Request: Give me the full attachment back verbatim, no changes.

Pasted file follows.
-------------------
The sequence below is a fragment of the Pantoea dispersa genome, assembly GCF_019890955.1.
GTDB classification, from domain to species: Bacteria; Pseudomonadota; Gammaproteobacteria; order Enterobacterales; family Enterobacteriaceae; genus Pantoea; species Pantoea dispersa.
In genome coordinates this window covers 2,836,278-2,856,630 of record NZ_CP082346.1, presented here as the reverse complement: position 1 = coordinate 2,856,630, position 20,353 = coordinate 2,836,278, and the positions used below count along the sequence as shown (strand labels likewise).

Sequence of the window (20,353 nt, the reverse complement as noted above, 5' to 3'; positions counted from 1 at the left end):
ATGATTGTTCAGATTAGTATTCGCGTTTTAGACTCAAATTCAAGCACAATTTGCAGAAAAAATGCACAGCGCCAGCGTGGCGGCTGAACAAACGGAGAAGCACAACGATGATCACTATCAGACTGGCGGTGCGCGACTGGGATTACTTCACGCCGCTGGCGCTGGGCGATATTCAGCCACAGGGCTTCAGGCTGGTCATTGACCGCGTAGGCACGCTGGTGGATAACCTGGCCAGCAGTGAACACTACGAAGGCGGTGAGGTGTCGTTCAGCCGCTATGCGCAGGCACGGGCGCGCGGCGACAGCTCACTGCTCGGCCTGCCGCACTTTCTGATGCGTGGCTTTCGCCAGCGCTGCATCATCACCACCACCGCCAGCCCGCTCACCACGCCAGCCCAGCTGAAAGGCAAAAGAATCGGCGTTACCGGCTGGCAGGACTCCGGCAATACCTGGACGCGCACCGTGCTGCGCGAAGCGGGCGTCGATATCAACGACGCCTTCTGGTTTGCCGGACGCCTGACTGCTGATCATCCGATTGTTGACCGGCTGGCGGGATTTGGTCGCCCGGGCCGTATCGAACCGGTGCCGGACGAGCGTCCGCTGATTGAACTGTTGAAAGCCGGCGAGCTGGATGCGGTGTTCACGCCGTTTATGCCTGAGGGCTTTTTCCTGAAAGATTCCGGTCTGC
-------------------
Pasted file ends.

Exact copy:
The sequence below is a fragment of the Pantoea dispersa genome, assembly GCF_019890955.1.
GTDB classification, from domain to species: Bacteria; Pseudomonadota; Gammaproteobacteria; order Enterobacterales; family Enterobacteriaceae; genus Pantoea; species Pantoea dispersa.
In genome coordinates this window covers 2,836,278-2,856,630 of record NZ_CP082346.1, presented here as the reverse complement: position 1 = coordinate 2,856,630, position 20,353 = coordinate 2,836,278, and the positions used below count along the sequence as shown (strand labels likewise).

Sequence of the window (20,353 nt, the reverse complement as noted above, 5' to 3'; positions counted from 1 at the left end):
ATGATTGTTCAGATTAGTATTCGCGTTTTAGACTCAAATTCAAGCACAATTTGCAGAAAAAATGCACAGCGCCAGCGTGGCGGCTGAACAAACGGAGAAGCACAACGATGATCACTATCAGACTGGCGGTGCGCGACTGGGATTACTTCACGCCGCTGGCGCTGGGCGATATTCAGCCACAGGGCTTCAGGCTGGTCATTGACCGCGTAGGCACGCTGGTGGATAACCTGGCCAGCAGTGAACACTACGAAGGCGGTGAGGTGTCGTTCAGCCGCTATGCGCAGGCACGGGCGCGCGGCGACAGCTCACTGCTCGGCCTGCCGCACTTTCTGATGCGTGGCTTTCGCCAGCGCTGCATCATCACCACCACCGCCAGCCCGCTCACCACGCCAGCCCAGCTGAAAGGCAAAAGAATCGGCGTTACCGGCTGGCAGGACTCCGGCAATACCTGGACGCGCACCGTGCTGCGCGAAGCGGGCGTCGATATCAACGACGCCTTCTGGTTTGCCGGACGCCTGACTGCTGATCATCCGATTGTTGACCGGCTGGCGGGATTTGGTCGCCCGGGCCGTATCGAACCGGTGCCGGACGAGCGTCCGCTGATTGAACTGTTGAAAGCCGGCGAGCTGGATGCGGTGTTCACGCCGTTTATGCCTGAGGGCTTTTTCCTGAAAGATTCCGGTCTGC